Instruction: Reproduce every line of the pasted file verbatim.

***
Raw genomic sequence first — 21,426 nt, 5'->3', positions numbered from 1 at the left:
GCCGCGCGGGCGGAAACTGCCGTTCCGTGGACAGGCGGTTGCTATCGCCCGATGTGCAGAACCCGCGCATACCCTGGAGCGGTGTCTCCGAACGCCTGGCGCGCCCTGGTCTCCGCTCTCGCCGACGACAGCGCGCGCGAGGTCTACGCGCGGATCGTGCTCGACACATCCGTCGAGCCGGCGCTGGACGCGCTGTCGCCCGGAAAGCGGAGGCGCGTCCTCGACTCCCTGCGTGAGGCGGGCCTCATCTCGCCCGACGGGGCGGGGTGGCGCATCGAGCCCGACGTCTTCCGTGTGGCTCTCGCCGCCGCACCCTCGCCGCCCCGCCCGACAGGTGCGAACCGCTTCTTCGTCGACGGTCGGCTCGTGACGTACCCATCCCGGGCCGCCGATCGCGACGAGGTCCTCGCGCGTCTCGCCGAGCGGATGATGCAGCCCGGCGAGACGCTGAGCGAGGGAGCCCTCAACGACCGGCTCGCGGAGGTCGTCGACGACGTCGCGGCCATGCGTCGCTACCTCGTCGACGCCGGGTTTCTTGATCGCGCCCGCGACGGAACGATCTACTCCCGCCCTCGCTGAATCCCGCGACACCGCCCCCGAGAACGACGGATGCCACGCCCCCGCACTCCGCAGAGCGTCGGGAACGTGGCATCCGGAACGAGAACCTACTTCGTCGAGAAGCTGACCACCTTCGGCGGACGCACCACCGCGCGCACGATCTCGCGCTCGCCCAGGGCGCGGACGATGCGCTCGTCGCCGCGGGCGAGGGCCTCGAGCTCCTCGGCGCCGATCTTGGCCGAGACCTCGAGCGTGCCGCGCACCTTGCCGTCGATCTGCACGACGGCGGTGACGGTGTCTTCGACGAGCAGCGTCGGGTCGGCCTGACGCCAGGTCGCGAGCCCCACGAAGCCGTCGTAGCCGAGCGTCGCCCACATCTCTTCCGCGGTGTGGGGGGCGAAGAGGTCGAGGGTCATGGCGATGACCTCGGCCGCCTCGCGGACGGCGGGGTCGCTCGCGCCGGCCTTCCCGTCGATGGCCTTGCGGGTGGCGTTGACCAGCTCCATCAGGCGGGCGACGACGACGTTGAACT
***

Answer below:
Raw genomic sequence first — 21,426 nt, 5'->3', positions numbered from 1 at the left:
GCCGCGCGGGCGGAAACTGCCGTTCCGTGGACAGGCGGTTGCTATCGCCCGATGTGCAGAACCCGCGCATACCCTGGAGCGGTGTCTCCGAACGCCTGGCGCGCCCTGGTCTCCGCTCTCGCCGACGACAGCGCGCGCGAGGTCTACGCGCGGATCGTGCTCGACACATCCGTCGAGCCGGCGCTGGACGCGCTGTCGCCCGGAAAGCGGAGGCGCGTCCTCGACTCCCTGCGTGAGGCGGGCCTCATCTCGCCCGACGGGGCGGGGTGGCGCATCGAGCCCGACGTCTTCCGTGTGGCTCTCGCCGCCGCACCCTCGCCGCCCCGCCCGACAGGTGCGAACCGCTTCTTCGTCGACGGTCGGCTCGTGACGTACCCATCCCGGGCCGCCGATCGCGACGAGGTCCTCGCGCGTCTCGCCGAGCGGATGATGCAGCCCGGCGAGACGCTGAGCGAGGGAGCCCTCAACGACCGGCTCGCGGAGGTCGTCGACGACGTCGCGGCCATGCGTCGCTACCTCGTCGACGCCGGGTTTCTTGATCGCGCCCGCGACGGAACGATCTACTCCCGCCCTCGCTGAATCCCGCGACACCGCCCCCGAGAACGACGGATGCCACGCCCCCGCACTCCGCAGAGCGTCGGGAACGTGGCATCCGGAACGAGAACCTACTTCGTCGAGAAGCTGACCACCTTCGGCGGACGCACCACCGCGCGCACGATCTCGCGCTCGCCCAGGGCGCGGACGATGCGCTCGTCGCCGCGGGCGAGGGCCTCGAGCTCCTCGGCGCCGATCTTGGCCGAGACCTCGAGCGTGCCGCGCACCTTGCCGTCGATCTGCACGACGGCGGTGACGGTGTCTTCGACGAGCAGCGTCGGGTCGGCCTGACGCCAGGTCGCGAGCCCCACGAAGCCGTCGTAGCCGAGCGTCGCCCACATCTCTTCCGCGGTGTGGGGGGCGAAGAGGTCGAGGGTCATGGCGATGACCTCGGCCGCCTCGCGGACGGCGGGGTCGCTCGCGCCGGCCTTCCCGTCGATGGCCTTGCGGGTGGCGTTGACCAGCTCCATCAGGCGGGCGACGACGACGTTGAACT